Gault said, "With food costs reaching record levels, people are cherry-picking and don't even realize it. Eager seekers of deep discounts on everything from toothpaste to tofu hit several supermarkets and even drugstores every week. Since success requires careful planning, strategy, and loads of time, even I never advocated cherry-picking. But with rising grocery prices, I decided to create software to make cherry-picking fast and profitable."

Advantages and Disadvantages

Extreme couponing has its drawbacks. However, once you are aware of the disadvantages associated with the effort, you can do better at mitigating them. This will allow you to save even more.


  • A lower grocery bill. With dedication to the process, most subscribers to The Grocery Game claim to save one-third to one-half of their previous monthly grocery bill. This varies, of course, by budget, purchases, and frequency of shopping. But with careful planning, most report reducing a monthly grocery cost for a family of four by $100 or more.
  • A like-minded community. Members share tips and saving strategies through a message board on the website. They also exchange online printable coupons and tips on where to find the best coupon codes.
  • Additional savings ideas. The site offers many savings strategies for grocery and other shopping, including holiday shopping.
  • An incentive for referrals. Subscribers earn up to 12 additional list weeks if they refer three paid members.


  • There are not lists for all grocery stores. For example, out of five major grocery chains in this author's location, only one grocery list was available, along with one primary drugstore chain. Sometimes there is only one store per state. Depending on where you live, this could have an impact on the success of the program to meet your needs.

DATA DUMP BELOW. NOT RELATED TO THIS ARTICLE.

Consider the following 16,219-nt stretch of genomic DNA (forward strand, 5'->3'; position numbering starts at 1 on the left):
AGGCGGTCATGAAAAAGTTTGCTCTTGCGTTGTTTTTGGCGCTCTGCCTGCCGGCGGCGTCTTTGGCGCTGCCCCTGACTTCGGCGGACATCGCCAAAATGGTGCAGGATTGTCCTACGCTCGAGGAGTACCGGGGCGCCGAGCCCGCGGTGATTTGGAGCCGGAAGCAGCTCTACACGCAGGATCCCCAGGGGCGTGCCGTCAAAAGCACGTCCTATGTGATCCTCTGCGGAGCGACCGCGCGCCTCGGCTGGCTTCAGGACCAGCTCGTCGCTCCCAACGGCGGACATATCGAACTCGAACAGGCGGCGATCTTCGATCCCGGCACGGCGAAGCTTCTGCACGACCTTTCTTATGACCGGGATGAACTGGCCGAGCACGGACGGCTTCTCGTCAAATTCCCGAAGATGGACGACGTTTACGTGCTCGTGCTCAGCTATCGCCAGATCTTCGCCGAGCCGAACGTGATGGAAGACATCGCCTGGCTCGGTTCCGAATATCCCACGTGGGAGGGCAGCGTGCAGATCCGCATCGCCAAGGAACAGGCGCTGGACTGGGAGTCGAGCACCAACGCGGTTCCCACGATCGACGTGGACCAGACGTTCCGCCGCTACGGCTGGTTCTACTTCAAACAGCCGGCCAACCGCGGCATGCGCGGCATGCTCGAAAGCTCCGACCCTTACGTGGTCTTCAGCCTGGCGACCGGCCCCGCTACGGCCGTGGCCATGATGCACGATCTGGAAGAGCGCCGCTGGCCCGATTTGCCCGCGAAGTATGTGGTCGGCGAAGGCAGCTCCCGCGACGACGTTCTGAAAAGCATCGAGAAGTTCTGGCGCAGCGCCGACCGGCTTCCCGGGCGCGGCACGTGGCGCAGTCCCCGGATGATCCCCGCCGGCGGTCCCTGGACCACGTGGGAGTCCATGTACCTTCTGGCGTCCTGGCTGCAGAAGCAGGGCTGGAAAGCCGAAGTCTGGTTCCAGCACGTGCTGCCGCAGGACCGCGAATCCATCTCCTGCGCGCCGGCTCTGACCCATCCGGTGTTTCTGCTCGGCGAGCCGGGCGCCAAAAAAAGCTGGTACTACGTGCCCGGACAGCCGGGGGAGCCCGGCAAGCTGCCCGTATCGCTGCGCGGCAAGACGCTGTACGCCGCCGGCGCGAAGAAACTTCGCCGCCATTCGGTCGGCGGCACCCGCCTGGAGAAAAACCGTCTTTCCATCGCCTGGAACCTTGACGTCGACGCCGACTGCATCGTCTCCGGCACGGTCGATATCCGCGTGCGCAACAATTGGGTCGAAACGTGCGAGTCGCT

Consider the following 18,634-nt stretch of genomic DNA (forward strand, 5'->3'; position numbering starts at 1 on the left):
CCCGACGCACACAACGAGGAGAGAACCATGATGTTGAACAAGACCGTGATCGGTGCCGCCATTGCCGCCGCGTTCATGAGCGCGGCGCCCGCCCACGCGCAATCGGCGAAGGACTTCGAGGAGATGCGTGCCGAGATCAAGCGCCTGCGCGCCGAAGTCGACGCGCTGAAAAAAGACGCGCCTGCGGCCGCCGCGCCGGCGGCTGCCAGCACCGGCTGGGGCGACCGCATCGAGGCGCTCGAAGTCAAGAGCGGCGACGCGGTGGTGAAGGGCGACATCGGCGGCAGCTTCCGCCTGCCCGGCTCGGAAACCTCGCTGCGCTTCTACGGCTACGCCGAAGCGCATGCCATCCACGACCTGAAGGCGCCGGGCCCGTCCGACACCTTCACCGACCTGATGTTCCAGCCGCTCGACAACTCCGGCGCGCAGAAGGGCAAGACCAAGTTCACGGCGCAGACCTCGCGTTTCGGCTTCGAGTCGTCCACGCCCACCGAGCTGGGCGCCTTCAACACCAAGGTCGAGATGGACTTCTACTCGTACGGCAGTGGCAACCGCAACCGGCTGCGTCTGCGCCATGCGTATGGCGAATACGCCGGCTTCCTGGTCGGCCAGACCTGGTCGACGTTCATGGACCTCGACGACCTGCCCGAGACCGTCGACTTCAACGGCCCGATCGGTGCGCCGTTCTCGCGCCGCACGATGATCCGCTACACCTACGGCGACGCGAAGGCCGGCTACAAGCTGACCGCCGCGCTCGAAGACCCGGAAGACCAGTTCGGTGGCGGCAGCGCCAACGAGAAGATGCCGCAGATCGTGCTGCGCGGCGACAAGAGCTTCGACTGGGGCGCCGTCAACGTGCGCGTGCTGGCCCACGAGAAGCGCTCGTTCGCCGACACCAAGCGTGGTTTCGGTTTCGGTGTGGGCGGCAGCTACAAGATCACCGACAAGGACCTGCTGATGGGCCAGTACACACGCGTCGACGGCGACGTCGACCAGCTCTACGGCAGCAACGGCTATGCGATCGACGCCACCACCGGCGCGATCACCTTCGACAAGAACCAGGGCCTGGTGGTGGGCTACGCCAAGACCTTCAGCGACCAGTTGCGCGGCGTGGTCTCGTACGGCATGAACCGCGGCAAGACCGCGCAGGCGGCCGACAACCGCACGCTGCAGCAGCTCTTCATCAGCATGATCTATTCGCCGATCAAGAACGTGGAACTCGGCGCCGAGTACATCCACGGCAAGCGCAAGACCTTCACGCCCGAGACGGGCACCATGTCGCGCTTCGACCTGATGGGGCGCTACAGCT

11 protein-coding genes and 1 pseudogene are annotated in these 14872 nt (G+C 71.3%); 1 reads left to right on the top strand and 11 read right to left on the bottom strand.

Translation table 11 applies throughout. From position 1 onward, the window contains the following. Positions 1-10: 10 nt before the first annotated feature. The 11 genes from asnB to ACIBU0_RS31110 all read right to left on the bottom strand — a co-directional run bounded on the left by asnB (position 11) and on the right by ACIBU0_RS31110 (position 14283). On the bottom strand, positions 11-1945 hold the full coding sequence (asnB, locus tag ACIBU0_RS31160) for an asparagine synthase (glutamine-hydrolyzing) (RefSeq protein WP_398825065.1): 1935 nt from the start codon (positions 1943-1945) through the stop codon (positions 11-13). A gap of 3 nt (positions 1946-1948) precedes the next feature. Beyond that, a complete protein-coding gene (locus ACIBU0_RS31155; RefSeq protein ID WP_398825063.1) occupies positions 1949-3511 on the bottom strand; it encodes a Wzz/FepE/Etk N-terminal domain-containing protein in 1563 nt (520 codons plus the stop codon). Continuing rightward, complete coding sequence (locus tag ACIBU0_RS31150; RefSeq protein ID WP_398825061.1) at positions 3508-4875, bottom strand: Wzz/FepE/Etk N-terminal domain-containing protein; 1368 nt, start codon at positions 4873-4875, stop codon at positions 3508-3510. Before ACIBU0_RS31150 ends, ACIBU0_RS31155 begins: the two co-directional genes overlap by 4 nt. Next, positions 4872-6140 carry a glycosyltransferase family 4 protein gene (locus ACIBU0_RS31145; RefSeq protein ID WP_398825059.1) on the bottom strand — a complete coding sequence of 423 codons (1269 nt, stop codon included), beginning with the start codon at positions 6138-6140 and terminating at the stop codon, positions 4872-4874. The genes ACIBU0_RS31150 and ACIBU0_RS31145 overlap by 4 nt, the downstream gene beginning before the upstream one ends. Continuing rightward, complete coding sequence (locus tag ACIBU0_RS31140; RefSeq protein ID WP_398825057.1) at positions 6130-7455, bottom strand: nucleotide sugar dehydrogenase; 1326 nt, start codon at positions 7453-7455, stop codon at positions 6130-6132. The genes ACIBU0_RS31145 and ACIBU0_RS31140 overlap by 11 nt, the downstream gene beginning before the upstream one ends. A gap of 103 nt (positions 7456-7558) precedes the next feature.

• Coupons aren't available for everything. Manufacturers rarely offer coupons on important food items, such as fruits and vegetables. Most newspaper coupons are for items "inside the perimeter" of the store: the processed food aisles. So take heed in using coupons for items that aren't necessary or healthy.
  • You only save on what you actually use. Redeeming coupons or stockpiling items you and your family won't use isn't saving money. You'll need to plan your shopping carefully for the best return.
  • Some products are cheaper elsewhere. The markup on non-grocery items such as shampoo, pet food, school supplies, and other incidentals can be substantial in a grocery store. Do a little research first to determine whether shopping with coupons for those products is worth it at a grocery rather than another retail outlet.
  • Time is money. Most savvy shoppers already know that it takes time to review the list, plan meals, find coupons, outline sales, and put it all into action. If you decide to pay the membership fee to The Grocery Game, remember that you're spending both time and money to make this work.

Get Started

The Grocery Game offers a four-week trial for just one dollar. During the trial, you can sample as many lists from available stores as you like in order to see what works best for your needs.

Is it worth $1 to give it a try? Absolutely. If anything, playing The Grocery Game will give you a better education regarding store sales cycles and how you can most benefit from them.

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The Grocery Game